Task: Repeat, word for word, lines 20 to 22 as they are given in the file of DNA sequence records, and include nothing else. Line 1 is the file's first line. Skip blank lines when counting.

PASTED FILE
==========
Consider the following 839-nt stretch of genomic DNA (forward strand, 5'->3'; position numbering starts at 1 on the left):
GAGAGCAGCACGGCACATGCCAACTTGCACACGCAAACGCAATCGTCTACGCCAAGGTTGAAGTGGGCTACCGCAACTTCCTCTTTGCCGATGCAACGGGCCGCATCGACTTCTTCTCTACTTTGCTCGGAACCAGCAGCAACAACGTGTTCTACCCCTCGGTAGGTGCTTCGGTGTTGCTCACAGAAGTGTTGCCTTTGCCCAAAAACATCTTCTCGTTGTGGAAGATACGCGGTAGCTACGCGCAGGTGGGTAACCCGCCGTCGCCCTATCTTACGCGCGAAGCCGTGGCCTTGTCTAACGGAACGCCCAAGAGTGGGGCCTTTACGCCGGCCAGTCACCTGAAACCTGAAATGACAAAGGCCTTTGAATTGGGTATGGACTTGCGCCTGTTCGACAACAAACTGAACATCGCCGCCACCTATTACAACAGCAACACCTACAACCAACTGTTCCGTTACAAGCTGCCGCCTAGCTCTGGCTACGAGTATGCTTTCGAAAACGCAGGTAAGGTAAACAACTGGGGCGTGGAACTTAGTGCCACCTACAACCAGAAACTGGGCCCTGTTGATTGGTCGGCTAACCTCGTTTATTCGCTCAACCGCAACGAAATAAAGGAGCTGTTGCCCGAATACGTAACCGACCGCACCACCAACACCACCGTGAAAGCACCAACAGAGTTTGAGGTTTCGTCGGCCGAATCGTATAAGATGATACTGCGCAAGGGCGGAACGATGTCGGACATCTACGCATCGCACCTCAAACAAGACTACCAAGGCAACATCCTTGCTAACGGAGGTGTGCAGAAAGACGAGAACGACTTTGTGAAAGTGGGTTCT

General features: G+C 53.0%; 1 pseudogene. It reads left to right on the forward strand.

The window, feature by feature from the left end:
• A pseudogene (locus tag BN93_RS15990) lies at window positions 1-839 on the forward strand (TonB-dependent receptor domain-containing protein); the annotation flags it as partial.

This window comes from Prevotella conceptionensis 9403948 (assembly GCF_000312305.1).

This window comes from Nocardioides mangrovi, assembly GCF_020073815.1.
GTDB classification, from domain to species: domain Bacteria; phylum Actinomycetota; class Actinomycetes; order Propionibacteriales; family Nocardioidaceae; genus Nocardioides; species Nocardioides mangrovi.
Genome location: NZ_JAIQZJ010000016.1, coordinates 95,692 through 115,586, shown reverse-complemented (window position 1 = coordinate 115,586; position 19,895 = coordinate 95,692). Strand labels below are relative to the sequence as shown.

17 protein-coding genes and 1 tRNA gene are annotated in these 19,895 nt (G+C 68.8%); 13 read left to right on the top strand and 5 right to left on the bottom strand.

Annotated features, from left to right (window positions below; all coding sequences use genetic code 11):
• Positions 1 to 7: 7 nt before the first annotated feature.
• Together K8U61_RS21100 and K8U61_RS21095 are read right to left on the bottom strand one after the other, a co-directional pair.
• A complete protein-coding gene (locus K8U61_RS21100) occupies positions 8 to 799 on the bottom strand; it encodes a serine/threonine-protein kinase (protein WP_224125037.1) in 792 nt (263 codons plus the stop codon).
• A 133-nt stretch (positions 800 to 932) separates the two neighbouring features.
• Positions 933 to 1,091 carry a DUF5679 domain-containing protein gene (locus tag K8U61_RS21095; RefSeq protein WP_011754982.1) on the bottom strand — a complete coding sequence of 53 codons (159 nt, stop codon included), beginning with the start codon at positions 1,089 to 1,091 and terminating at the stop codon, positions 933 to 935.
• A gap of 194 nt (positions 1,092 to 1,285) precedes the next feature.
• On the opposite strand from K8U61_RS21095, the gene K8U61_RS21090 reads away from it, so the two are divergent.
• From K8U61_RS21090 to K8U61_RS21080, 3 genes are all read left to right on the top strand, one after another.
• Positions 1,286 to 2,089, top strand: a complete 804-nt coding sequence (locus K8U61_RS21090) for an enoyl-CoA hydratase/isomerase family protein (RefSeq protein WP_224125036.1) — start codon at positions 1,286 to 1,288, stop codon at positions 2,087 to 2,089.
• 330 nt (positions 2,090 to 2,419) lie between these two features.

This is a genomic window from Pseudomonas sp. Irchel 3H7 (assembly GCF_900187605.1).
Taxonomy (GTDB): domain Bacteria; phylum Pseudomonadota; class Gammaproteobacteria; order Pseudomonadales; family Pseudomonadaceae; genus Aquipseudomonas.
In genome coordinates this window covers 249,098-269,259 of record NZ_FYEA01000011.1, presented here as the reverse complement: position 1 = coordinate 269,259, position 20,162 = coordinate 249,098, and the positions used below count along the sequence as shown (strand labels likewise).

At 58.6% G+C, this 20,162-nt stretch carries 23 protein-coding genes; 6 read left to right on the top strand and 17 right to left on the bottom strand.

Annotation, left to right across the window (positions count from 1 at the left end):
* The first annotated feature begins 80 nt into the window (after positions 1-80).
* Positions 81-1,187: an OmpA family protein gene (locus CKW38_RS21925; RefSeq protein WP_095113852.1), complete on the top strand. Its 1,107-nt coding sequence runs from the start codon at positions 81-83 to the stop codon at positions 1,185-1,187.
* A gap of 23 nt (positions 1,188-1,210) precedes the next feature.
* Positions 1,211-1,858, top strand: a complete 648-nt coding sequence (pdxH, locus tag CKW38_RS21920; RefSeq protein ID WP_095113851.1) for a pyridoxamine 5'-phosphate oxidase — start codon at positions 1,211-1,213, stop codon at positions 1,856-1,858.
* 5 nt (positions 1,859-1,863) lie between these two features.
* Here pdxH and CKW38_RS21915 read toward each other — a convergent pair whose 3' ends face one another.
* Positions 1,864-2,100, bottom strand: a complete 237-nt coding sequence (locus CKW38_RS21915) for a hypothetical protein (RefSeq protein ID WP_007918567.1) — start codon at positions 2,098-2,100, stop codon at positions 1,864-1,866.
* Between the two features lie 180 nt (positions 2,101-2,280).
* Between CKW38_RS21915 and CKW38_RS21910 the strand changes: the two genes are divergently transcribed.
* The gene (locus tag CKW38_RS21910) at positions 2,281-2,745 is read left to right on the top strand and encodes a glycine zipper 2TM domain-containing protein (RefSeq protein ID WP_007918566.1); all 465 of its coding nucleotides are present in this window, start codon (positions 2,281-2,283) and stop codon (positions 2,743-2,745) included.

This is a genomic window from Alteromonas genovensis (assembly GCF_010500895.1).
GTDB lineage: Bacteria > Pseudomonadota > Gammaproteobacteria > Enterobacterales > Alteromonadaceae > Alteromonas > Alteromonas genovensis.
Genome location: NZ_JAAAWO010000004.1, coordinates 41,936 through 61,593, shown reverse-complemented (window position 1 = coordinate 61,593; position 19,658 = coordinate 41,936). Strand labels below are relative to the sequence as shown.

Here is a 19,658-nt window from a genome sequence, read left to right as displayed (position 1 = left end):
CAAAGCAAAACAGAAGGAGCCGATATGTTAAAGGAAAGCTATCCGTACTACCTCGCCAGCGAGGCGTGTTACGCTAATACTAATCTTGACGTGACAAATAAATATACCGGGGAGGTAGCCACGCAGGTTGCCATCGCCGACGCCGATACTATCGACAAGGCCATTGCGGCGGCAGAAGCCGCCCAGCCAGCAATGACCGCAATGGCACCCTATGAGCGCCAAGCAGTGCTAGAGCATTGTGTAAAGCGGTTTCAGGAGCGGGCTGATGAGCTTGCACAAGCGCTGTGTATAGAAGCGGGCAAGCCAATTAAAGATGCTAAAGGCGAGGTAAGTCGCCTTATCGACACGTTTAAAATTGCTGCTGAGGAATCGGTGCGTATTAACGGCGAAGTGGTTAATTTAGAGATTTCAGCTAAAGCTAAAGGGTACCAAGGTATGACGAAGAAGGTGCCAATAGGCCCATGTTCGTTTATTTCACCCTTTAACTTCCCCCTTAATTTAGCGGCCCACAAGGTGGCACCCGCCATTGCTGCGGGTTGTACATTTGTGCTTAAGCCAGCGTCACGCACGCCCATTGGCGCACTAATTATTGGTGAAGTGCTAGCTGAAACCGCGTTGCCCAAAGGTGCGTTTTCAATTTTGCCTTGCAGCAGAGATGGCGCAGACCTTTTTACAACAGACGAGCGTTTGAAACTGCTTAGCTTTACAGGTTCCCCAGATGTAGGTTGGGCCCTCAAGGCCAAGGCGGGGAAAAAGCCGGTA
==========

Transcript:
• Positions 1,286 to 2,089, top strand: a complete 804-nt coding sequence (locus K8U61_RS21090) for an enoyl-CoA hydratase/isomerase family protein (RefSeq protein WP_224125036.1) — start codon at positions 1,286 to 1,288, stop codon at positions 2,087 to 2,089.
• 330 nt (positions 2,090 to 2,419) lie between these two features.

This is a genomic window from Pseudomonas sp. Irchel 3H7 (assembly GCF_900187605.1).